The word hideaway conjures up a number of images: remote, discrete, off-track, lamp-lit with castle-keep stone walls and suave whispered welcomes.
Armando’s delivers all this and more in a privado tucked away at the west end of Ajijic.
Reminiscent of a gracious old-world establishment for the cognoscenti, this handsome little venue, with its rich splashes of color, regal flair and undisturbed privacy and coziness, lives up to its name. Its most notable distraction is an entire interior wall featuring a splendid mural depicting panoramically a pristine Lake Chapala beach and its early fishing-village life.
Also inside, wall-sized mirrors, intended to suggest greater physical space, regrettably do nothing more than betray the venue’s genuine intimacy as one watches one’s self go by and is tempted to greet what appears to be a familiar visitor. Another mural to replace the mirrors would enhance the setting and the hideaway ambiance. Despite this distraction, the setting, with its few well-set tables, double linens, low-lighting, and chapel serenity, remains a pleasant place to dine – perfect for a carefree huddle with good friends, a romantic table for two, or just a dinner away from the crowds and bluster of larger venues.
After starters, which included an individually prepared and possibly perfect, genuine Caesar salad and a plate of flambe mushrooms, our dinners were served, all arriving exactly at the same time and before our table had finished its first glass of wine, gratefully overcoming the challenge of the varying prep times.
A chicken breast dinner with a tangy mustard sauce wasn’t on the menu, but I was able to order it just the same. Chicken when tender and juicy and slathered with a buttery, onion-perked mustardy sauce has a remarkable way of creating intriguing flavors, because this one was seasoned and intended for pork or beef. I added vegetables and freshly made mashed potatoes. My table guests ordered a pepper steak, aromatically flambe-ed for us by the table; and the pork chop plate, both of which came nicely presented with freshly cooked trimmings – a barnyard roundup that went down agreeably with the wine and raised many compliments.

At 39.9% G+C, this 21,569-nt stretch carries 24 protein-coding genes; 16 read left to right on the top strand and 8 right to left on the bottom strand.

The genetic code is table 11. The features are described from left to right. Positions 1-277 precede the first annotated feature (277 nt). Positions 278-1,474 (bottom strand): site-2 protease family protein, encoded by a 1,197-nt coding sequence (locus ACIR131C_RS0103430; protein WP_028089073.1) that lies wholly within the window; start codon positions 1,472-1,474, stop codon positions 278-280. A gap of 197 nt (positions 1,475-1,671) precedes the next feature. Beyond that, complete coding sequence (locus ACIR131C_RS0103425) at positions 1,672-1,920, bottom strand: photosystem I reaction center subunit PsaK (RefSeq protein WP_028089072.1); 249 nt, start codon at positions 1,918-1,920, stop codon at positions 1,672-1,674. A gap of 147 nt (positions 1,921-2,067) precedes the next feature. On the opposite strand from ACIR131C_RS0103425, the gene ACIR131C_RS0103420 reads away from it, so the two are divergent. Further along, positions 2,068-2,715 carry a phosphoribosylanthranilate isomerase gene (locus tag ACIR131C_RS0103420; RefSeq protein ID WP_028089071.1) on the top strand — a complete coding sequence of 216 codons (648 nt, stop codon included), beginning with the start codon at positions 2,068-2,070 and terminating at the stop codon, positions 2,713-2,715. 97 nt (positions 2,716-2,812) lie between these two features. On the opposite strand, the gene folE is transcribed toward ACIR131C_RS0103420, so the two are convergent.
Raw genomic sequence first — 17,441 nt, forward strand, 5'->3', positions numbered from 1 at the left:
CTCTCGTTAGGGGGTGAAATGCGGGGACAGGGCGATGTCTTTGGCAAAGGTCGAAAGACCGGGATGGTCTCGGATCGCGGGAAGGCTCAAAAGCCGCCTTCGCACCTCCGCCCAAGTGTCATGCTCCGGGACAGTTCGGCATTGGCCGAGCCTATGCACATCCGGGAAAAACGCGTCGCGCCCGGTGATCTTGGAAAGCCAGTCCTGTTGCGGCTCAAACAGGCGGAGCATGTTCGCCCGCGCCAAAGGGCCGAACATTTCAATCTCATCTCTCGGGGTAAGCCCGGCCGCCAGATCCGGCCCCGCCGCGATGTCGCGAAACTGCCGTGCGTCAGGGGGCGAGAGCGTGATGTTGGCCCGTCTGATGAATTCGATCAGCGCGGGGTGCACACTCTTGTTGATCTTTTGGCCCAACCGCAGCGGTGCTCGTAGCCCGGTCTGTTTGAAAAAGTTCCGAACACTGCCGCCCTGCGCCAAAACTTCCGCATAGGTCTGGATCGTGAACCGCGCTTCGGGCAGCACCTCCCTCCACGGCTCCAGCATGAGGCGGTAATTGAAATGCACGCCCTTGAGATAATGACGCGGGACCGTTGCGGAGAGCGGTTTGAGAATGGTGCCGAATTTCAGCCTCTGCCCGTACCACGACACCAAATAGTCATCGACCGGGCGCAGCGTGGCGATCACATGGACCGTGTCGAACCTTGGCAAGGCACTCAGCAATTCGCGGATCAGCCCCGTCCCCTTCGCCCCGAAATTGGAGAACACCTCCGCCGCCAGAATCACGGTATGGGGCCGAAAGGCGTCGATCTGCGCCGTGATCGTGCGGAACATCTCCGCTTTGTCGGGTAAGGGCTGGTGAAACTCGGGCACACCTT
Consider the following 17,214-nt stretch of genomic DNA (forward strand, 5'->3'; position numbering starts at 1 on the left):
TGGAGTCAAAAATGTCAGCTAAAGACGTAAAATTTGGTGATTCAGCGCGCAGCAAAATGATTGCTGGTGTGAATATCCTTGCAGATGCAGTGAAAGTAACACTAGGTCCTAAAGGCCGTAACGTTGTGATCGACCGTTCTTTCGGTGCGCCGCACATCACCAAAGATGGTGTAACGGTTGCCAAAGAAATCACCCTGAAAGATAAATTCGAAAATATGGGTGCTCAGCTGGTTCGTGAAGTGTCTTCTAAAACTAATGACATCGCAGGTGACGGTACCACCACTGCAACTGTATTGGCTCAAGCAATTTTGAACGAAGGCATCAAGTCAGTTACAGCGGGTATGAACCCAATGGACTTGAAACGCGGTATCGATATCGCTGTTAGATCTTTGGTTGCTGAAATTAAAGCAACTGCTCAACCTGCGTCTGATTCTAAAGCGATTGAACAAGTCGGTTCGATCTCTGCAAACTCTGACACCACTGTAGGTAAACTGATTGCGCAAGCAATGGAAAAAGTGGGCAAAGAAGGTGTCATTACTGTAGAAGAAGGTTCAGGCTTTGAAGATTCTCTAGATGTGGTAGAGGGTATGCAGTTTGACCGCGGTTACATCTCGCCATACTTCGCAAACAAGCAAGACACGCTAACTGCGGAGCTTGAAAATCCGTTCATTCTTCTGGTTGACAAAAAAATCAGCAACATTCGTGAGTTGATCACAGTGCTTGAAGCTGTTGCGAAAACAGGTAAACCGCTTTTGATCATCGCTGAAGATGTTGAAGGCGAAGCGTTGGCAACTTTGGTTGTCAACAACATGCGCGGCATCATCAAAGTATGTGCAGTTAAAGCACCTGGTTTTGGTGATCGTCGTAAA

The restaurant is noted for its flambe specialties, from the pepper steak to an almandine fish filet. But there is also an enticing selection of fajita dishes including a “seafood melt” and something referred to as a “surf and turf brochette,” neither of which I’d ever seen before.
Presentations were appealing and the service attentive without being interruptive. Desserts featured a number of fancy flambe dishes from Crepes Suzette to peach flambe and more.
For gracious fine dining, Armando’s is a genuine original in Ajijic. It’s definitely a hideaway, but you won’t need your Garmin to find it. It’s located far west over Calle de Zaragoza and just off right to the lakeside on Ocampo Privado.